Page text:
5 Little-Known Factors that Could Affect Your Study Habits
Updated By Staff Writer on March 17, 2020
It’s your study habits that will get you through to your college degree and not your charm. But sometimes, no matter how much you’ve worked to create a study habit and stay focused, other factors creep in. Oftentimes, these factors are out of your control but becoming aware of any factors affecting study habits increases your chances of success.
The best way to overcome these factors is to develop strong, disciplined study habits that will keep you on top of your assignments, learn and understand course material, write brilliant papers, and ace your tests. So what are the factors that are seriously affecting your study habits and hurting your academic performance? Take a look at the top five listed below.
You might be raising your eyebrows at this one, but we’re serious. You can’t control the weather, but you can be aware of how it affects you and your study habits both positively and negatively. On sunny days, it’s easy to be in a positive, happy mood. But on those sunshiny days when you’re sitting in a classroom, your desire to go out and play and have fun might be high. On a gloomy, rainy day, time can sometimes feel like it’s slipping away—and with it, your study hours. You also might have a strong desire to curl up in front of the TV and wait for the sun to come back out.
It’s not just your emotions that can be affected by the weather. Bad weather, horrible road conditions, or delayed buses can screw up your whole schedule. Once your schedule gets messed up, it’s easy to get overwhelmed, frustrated, or angry. Plus, you might fall behind on homework, reading, or studying. That bad attitude might make your willingness to study or do homework nonexistent.
When you’re planning and arranging your day, make sure you account for the weather. This will help you stay on top of homework, papers, tests, and other deadlines too. If it’s going to be rainy, plan ahead for traffic and poor road conditions. You might also want to include some downtime on both sunny and rainy days. That way you can have some playtime before you sit down to study.
2. Social Life
Having a social life is important. It’s important to have good people around that will keep you balanced because dedicating your entire emotional well-being to school isn’t healthy. The most crucial thing is to maintain balance. Don’t get so caught up in attending parties, dances, or hanging out with friends that your homework takes a backseat.
Try to strike a sane, healthy equilibrium between being a social butterfly and being a recluse. Too much social time means not enough time to study. Being a recluse can get lonely and negatively affect your mental health. Finding that balance will keep you focused and emotionally stable. These factors are vital to your success as a student!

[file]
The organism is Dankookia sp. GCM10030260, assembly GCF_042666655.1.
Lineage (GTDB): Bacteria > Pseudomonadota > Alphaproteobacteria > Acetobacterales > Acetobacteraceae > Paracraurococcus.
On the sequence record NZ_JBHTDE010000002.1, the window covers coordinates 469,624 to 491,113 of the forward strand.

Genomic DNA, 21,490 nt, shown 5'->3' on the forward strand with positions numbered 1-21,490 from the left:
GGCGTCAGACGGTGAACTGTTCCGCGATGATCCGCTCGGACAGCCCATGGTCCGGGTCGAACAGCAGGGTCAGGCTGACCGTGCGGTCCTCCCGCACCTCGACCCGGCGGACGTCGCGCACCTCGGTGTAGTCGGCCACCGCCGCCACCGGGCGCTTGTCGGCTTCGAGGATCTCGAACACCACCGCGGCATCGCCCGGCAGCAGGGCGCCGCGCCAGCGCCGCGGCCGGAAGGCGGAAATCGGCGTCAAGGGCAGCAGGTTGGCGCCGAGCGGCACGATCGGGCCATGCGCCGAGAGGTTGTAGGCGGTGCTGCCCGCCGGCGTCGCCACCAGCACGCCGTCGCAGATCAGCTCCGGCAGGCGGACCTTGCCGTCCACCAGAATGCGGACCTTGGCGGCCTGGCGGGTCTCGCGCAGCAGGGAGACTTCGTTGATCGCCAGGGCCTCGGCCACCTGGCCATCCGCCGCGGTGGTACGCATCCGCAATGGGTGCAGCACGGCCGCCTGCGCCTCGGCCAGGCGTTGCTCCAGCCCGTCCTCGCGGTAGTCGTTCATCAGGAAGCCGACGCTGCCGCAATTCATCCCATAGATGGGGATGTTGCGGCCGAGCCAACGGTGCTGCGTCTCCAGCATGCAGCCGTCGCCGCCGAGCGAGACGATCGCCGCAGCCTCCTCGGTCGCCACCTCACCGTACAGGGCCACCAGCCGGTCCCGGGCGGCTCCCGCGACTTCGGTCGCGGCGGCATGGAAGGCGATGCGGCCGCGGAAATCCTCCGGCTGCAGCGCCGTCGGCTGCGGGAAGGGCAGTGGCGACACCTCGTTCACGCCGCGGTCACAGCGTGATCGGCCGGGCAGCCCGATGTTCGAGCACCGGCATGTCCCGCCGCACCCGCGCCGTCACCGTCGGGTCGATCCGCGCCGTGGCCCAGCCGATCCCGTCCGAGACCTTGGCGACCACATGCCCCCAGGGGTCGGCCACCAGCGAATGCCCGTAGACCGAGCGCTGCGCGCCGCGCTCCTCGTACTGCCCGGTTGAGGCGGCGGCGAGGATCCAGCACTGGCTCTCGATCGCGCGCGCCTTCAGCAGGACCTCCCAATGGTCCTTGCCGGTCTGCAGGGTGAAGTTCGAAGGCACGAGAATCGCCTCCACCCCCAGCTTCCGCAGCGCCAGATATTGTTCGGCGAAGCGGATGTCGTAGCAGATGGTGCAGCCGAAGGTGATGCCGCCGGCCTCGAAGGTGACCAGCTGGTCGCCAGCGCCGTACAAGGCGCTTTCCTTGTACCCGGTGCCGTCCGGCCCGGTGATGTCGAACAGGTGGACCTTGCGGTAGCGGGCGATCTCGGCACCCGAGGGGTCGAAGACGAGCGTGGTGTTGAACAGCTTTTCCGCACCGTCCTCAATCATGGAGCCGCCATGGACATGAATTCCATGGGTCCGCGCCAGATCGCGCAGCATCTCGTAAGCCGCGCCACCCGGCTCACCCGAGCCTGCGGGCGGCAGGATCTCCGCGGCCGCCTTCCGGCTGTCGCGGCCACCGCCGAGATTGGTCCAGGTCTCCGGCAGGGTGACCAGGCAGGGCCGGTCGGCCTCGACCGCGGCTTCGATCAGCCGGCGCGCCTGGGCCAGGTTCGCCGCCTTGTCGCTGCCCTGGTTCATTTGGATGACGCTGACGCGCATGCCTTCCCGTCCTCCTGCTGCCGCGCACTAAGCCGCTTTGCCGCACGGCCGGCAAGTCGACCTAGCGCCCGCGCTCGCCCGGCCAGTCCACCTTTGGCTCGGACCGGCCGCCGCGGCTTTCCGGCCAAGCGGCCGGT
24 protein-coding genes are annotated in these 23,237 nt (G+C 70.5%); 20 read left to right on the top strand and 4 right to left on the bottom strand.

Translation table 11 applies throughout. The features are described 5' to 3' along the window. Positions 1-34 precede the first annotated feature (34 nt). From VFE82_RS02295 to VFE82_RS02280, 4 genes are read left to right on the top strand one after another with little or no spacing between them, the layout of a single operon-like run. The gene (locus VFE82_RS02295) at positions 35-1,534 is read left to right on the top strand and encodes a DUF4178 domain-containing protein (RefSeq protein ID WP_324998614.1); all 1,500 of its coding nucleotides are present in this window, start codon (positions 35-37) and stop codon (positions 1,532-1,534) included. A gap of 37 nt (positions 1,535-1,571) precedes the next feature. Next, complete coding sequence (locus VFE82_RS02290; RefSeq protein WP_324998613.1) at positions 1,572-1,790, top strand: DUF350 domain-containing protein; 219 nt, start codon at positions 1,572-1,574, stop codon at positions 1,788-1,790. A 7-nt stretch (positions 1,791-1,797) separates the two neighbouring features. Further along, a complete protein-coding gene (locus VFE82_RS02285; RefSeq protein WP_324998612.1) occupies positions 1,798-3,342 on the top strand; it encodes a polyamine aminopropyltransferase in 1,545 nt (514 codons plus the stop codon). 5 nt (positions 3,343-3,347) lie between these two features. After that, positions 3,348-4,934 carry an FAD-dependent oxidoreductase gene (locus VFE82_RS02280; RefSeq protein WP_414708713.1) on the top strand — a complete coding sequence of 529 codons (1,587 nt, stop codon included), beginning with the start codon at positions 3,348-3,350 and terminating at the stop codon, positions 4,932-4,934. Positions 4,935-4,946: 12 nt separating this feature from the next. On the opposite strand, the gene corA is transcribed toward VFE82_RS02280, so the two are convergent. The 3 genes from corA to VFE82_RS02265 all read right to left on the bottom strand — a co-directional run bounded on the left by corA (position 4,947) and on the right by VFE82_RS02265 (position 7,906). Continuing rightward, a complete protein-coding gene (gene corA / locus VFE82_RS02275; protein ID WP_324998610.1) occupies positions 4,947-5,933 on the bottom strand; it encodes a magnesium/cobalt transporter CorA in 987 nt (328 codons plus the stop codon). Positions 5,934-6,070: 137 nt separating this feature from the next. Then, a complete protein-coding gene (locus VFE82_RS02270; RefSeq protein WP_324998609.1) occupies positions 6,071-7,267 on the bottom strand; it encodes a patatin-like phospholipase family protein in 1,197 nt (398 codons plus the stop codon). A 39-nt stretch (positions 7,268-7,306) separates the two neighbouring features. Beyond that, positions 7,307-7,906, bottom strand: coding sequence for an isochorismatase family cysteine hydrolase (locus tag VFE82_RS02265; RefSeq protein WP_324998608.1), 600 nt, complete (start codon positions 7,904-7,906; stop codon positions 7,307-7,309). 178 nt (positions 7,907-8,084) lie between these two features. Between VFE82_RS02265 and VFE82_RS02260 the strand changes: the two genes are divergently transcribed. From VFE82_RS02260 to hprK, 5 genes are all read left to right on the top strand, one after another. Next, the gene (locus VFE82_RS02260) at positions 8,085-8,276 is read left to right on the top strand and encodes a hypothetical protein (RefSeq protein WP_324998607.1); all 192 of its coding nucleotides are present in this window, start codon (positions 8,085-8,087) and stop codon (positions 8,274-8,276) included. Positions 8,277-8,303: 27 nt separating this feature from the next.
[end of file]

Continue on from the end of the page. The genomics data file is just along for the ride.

As a college student, you’ve got a lot to get done, and often in not much time. Sometimes, you might feel like the only way to get everything done is to chug coffee, spend all your extra cash on sugar-filled energy drinks and candy, and stay up to the wee hours of the night studying. While coffee and sugar are good for short-term energy, in the longrun, the sugar rush wears off and affects your overall health, concentration, and energy reserves. This means your studies are going to suffer.
You need to stay healthy and take care of yourself. Exercise, eat right, and go to bed at a reasonable hour. Lack of sleep and sickness are huge factors that affect learning. Remember, your mind is only as strong as your body. A weak, worn-down body means that your mind is weak too.
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4. Your Interest in the Material
This is a larger-picture factor, but it’s one of the most important. Your focus, enthusiasm, and interest in studying are almost all directly related to your interest in the material being presented. That’s why it’s so important to choose a degree or program that suits your interests, passions, and strengths. Otherwise, your drive to learn will be lacking, and that can affect your enthusiasm in other aspects of your life too. From your willingness to do daily activities to your final grades, you’ll want to make sure what you’re studying gets you excited.
However, we all have to take classes that we’re not excited about—especially when first starting college. While some might love math or science, others may not. It’s important to find ways to make it through those classes without losing enthusiasm for the rest of your college experience. Look at the classes you’re not as excited about as a way to improve study habits or make new friends.
5. Your Ultimate Goal
What do you want to do with your degree? Where do you see yourself going after college? Do you know who you want to be and how you’re going to get there? If you don’t, that’s going to affect how you study, how much you study, and how well you study. Not having an end goal or purpose makes it a lot harder to want to do well in college.
Take a few minutes to sit down and consider why you’re going to college, what you want, and why your degree is important to you—not your family or friends, but you. Your personal goals are the backbone of your daily efforts.
Building Strong Study Habits
There are dozens of other factors affecting study habits in addition to the ones mentioned here. Most will vary from person to person. Figuring out which factors affect you the most will help you in overcoming them and will help you to build better study habits. It may take some time to determine what your specific ones are, but don’t give up!